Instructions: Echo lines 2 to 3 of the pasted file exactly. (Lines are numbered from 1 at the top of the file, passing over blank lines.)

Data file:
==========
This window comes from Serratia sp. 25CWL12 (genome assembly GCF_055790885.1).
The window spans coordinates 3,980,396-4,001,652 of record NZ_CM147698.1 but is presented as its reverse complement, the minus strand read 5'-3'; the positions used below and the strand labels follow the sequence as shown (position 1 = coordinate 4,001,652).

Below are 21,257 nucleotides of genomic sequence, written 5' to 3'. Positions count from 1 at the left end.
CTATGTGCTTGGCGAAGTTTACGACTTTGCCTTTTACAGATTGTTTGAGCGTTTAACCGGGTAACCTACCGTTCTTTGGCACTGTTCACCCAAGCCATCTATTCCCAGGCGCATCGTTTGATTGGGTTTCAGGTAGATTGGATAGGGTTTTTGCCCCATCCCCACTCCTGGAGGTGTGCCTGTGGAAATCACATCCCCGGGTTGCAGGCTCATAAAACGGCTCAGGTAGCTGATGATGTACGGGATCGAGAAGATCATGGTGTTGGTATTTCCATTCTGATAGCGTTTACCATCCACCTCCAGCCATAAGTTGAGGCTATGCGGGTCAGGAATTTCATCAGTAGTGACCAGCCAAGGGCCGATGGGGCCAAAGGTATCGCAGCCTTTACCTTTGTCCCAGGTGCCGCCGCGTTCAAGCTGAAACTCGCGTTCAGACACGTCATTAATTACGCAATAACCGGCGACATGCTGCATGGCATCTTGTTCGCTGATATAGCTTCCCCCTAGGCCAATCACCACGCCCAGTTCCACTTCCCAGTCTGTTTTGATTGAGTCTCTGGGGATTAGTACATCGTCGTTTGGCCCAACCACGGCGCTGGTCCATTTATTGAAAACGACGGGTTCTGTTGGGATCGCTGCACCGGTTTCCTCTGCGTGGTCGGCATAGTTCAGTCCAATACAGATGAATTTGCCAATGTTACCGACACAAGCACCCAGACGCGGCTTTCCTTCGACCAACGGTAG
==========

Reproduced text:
The window spans coordinates 3,980,396-4,001,652 of record NZ_CM147698.1 but is presented as its reverse complement, the minus strand read 5'-3'; the positions used below and the strand labels follow the sequence as shown (position 1 = coordinate 4,001,652).

Below are 21,257 nucleotides of genomic sequence, written 5' to 3'. Positions count from 1 at the left end.